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  1. #1
    Ian Grant's Avatar
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    Stereoscopic Transposing frame

    Any idea how these were used I have one (German) and have never seen one before.

    Ian

  2. #2

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    Google is your friend. See http://www.earlyphotography.co.uk/site/entry_D8-0.html that I easily found via Google.

  3. #3

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    stereo images need to be shifted left and right because when they are turned rightside up (they're upside down in the camera) they shift that way.

    A transposing frame makes a side-by-side print of the two by allowing you to print one, shift the pair to the side and print the second on the other side of the first, where it belongs. If you fail to transpose them and view the mounted images you get a reverse stereo effect -- stuff that's close looks far, and vice versa.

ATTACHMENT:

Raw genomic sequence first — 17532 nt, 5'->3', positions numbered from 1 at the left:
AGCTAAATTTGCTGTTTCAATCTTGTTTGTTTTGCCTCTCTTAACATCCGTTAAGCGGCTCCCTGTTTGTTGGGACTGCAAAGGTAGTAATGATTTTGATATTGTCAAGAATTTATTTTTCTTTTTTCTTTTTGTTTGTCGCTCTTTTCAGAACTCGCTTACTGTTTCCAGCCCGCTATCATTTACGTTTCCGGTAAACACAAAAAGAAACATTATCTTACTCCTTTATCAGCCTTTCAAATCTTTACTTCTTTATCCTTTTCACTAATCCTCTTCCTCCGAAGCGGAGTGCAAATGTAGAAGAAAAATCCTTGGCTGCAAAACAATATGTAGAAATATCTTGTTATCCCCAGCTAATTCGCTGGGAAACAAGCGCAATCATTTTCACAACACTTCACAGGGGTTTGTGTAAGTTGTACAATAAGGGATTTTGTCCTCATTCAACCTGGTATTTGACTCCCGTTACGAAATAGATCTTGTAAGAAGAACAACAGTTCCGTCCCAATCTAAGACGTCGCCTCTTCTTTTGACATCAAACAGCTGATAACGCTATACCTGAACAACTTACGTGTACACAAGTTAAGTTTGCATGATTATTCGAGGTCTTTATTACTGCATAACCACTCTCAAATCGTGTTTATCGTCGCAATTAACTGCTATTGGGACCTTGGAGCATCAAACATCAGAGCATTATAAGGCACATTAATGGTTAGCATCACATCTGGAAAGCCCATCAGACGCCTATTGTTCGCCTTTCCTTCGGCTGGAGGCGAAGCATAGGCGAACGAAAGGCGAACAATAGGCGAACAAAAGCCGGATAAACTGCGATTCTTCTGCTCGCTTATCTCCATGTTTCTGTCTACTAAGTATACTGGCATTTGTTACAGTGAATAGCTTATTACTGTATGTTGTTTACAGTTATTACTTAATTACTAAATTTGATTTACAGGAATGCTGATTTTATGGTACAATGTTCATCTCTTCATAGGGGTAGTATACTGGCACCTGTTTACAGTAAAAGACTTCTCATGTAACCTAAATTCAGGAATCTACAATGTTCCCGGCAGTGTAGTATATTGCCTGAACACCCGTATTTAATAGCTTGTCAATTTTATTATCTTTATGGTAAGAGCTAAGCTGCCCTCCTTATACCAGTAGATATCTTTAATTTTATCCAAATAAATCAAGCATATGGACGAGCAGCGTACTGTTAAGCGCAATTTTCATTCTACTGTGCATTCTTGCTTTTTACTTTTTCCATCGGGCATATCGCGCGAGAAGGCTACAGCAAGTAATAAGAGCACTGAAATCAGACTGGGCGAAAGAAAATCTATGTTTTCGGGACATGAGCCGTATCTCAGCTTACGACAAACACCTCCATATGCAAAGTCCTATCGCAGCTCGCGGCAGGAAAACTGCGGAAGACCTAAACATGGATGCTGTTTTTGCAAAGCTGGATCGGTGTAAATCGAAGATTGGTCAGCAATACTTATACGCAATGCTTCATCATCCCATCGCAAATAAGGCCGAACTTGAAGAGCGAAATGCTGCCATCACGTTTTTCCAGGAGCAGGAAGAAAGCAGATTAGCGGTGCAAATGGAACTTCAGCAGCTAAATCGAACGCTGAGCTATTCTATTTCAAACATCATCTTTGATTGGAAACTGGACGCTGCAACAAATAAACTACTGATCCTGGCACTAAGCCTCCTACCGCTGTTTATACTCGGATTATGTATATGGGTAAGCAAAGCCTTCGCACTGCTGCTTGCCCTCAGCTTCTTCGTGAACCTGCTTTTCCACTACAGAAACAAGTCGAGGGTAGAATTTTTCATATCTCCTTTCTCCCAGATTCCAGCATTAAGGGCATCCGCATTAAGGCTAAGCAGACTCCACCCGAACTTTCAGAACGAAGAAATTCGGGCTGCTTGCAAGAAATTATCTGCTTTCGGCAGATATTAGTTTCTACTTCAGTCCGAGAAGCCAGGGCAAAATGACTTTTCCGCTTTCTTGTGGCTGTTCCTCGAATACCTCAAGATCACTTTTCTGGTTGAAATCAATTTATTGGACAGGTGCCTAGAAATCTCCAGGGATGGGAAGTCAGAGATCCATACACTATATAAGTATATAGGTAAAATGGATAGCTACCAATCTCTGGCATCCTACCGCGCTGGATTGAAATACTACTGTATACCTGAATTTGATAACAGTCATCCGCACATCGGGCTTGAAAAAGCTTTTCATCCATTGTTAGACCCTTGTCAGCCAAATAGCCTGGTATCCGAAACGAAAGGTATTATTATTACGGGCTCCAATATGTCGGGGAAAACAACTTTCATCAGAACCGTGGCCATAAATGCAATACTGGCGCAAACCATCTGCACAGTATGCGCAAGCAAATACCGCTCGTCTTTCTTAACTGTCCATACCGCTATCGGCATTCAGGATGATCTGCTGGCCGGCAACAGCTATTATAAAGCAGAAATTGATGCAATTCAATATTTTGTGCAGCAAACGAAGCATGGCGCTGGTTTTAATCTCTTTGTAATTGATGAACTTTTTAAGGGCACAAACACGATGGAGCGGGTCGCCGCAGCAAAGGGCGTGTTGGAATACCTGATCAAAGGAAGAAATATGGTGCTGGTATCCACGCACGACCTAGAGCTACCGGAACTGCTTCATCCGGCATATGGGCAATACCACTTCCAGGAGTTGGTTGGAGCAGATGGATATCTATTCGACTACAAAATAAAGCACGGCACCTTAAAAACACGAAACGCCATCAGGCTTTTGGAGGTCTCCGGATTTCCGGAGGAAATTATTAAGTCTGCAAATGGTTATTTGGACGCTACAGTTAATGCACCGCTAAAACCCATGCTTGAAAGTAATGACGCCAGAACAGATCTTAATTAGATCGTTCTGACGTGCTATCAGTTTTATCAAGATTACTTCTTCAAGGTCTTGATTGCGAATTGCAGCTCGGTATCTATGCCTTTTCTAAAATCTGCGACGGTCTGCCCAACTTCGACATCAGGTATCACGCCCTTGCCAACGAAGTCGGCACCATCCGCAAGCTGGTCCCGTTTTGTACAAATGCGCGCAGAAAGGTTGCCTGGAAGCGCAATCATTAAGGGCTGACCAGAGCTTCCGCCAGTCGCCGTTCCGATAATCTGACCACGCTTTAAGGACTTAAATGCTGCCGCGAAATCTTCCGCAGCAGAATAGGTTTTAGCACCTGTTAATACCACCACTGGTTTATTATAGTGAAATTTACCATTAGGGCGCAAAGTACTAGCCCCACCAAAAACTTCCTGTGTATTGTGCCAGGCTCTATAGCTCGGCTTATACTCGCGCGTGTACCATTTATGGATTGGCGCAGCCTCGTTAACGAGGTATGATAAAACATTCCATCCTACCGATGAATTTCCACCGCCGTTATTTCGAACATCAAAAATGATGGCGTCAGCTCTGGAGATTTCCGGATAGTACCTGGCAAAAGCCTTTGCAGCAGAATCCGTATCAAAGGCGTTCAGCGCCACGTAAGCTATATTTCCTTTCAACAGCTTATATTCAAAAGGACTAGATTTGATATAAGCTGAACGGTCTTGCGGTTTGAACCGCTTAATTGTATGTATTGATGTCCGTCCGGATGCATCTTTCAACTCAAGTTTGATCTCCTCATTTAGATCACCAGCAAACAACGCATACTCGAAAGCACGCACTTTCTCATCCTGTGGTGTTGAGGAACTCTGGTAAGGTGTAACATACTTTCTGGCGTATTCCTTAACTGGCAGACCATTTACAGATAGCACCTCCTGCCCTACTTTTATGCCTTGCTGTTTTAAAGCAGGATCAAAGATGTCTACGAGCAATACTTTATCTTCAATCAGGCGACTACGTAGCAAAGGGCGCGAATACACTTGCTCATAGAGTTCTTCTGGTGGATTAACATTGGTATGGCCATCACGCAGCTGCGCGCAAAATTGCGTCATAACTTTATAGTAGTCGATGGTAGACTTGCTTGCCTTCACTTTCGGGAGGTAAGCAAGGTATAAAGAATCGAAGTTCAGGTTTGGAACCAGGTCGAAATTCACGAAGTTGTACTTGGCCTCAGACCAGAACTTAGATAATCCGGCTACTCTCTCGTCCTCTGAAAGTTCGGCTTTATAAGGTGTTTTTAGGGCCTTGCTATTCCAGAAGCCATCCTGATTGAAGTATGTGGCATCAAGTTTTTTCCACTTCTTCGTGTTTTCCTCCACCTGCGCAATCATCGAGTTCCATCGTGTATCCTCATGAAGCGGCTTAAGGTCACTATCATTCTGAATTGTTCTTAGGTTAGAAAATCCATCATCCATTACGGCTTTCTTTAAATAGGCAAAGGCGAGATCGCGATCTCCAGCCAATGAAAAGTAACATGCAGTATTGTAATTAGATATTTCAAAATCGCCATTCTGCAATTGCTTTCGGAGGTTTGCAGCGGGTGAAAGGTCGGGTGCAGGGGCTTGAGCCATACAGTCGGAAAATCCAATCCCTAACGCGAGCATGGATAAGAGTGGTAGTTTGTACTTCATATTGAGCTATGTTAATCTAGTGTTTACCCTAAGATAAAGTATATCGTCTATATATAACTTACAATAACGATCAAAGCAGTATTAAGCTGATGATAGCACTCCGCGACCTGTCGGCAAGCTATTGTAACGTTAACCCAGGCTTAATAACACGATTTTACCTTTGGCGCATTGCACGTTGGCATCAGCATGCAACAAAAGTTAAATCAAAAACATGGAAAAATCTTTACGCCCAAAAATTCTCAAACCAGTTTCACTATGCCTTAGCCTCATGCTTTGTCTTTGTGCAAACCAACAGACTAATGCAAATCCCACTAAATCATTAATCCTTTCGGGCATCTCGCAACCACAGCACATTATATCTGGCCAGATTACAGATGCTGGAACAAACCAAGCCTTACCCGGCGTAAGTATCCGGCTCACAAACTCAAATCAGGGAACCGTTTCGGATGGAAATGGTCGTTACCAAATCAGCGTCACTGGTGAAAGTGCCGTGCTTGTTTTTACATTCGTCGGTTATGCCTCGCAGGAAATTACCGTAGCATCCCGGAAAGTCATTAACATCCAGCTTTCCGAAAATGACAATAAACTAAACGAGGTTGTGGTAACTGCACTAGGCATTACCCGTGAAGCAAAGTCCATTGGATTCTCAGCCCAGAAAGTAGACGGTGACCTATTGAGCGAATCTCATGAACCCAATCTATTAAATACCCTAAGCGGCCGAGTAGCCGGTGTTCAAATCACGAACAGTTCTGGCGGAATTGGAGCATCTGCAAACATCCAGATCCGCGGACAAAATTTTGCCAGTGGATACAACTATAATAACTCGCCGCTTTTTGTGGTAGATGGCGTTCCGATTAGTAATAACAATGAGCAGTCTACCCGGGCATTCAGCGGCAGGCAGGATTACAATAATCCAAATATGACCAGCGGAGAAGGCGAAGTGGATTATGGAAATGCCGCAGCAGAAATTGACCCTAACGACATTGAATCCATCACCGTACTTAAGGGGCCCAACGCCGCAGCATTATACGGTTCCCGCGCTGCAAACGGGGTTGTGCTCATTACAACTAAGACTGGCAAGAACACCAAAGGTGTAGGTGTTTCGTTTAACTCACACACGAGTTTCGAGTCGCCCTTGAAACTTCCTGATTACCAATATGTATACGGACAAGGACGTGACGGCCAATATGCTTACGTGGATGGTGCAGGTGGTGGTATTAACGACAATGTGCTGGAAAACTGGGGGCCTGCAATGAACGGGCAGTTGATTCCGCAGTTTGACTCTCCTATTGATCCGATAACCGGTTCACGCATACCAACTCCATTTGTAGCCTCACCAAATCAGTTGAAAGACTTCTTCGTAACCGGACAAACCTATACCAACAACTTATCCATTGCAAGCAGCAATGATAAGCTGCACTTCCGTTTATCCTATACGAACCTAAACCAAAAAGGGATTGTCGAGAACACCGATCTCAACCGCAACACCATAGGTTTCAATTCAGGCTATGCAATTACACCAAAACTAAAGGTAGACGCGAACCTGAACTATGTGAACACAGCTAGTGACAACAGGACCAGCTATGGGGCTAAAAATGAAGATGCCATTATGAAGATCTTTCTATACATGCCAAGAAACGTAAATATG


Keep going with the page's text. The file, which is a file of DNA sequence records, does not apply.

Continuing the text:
The transposing frame is used for stereo pairs shot in a large format camera which gives you two images, side-by-side on one piece of film. 35mm cameras shot frames farther apart, with other frames in between, so there are sorting boxes that allow you to cut the frames and automatically transpose them.

  4. #4
    Ian Grant's Avatar
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    Thanks, actually I received a German transposing frame in a box of camera parts last year with no idea of what it was at all. There's one on ebay at the moment hence the question.

    "earlyphotography.co.uk" is an excellent web-site I use a lot but I'd not seen that page before.

    Ian



 

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